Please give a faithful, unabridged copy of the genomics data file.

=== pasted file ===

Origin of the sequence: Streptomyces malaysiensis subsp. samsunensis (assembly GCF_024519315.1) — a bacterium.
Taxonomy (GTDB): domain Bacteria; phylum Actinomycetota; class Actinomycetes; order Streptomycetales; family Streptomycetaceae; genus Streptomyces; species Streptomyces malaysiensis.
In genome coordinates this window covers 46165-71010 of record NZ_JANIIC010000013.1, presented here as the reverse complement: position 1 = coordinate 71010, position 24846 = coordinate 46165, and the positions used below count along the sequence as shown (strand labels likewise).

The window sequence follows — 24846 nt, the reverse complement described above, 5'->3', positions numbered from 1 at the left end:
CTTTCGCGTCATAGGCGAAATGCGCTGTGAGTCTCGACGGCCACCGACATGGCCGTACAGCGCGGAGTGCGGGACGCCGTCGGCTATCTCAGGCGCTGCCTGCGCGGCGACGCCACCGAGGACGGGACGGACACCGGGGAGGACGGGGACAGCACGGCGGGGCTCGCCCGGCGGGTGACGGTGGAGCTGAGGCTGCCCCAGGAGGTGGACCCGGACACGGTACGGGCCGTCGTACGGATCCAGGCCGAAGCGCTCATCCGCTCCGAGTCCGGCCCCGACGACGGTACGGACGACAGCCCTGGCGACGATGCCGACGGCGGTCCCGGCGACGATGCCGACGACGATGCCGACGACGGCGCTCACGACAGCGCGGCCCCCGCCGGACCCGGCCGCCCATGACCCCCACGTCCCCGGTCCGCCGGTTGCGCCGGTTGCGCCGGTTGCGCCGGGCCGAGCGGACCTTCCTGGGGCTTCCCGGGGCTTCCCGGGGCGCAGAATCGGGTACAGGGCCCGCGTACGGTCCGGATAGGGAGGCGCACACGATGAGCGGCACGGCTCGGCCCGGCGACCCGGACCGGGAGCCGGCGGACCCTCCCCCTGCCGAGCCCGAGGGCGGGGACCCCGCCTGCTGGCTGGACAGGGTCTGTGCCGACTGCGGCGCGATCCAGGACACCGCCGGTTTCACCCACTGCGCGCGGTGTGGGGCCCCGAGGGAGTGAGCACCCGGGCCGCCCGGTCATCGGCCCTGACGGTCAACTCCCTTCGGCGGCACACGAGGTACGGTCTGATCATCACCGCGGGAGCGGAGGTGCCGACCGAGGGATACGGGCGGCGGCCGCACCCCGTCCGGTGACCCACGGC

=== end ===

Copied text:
Origin of the sequence: Streptomyces malaysiensis subsp. samsunensis (assembly GCF_024519315.1) — a bacterium.
Taxonomy (GTDB): domain Bacteria; phylum Actinomycetota; class Actinomycetes; order Streptomycetales; family Streptomycetaceae; genus Streptomyces; species Streptomyces malaysiensis.
In genome coordinates this window covers 46165-71010 of record NZ_JANIIC010000013.1, presented here as the reverse complement: position 1 = coordinate 71010, position 24846 = coordinate 46165, and the positions used below count along the sequence as shown (strand labels likewise).

The window sequence follows — 24846 nt, the reverse complement described above, 5'->3', positions numbered from 1 at the left end:
CTTTCGCGTCATAGGCGAAATGCGCTGTGAGTCTCGACGGCCACCGACATGGCCGTACAGCGCGGAGTGCGGGACGCCGTCGGCTATCTCAGGCGCTGCCTGCGCGGCGACGCCACCGAGGACGGGACGGACACCGGGGAGGACGGGGACAGCACGGCGGGGCTCGCCCGGCGGGTGACGGTGGAGCTGAGGCTGCCCCAGGAGGTGGACCCGGACACGGTACGGGCCGTCGTACGGATCCAGGCCGAAGCGCTCATCCGCTCCGAGTCCGGCCCCGACGACGGTACGGACGACAGCCCTGGCGACGATGCCGACGGCGGTCCCGGCGACGATGCCGACGACGATGCCGACGACGGCGCTCACGACAGCGCGGCCCCCGCCGGACCCGGCCGCCCATGACCCCCACGTCCCCGGTCCGCCGGTTGCGCCGGTTGCGCCGGTTGCGCCGGGCCGAGCGGACCTTCCTGGGGCTTCCCGGGGCTTCCCGGGGCGCAGAATCGGGTACAGGGCCCGCGTACGGTCCGGATAGGGAGGCGCACACGATGAGCGGCACGGCTCGGCCCGGCGACCCGGACCGGGAGCCGGCGGACCCTCCCCCTGCCGAGCCCGAGGGCGGGGACCCCGCCTGCTGGCTGGACAGGGTCTGTGCCGACTGCGGCGCGATCCAGGACACCGCCGGTTTCACCCACTGCGCGCGGTGTGGGGCCCCGAGGGAGTGAGCACCCGGGCCGCCCGGTCATCGGCCCTGACGGTCAACTCCCTTCGGCGGCACACGAGGTACGGTCTGATCATCACCGCGGGAGCGGAGGTGCCGACCGAGGGATACGGGCGGCGGCCGCACCCCGTCCGGTGACCCACGGC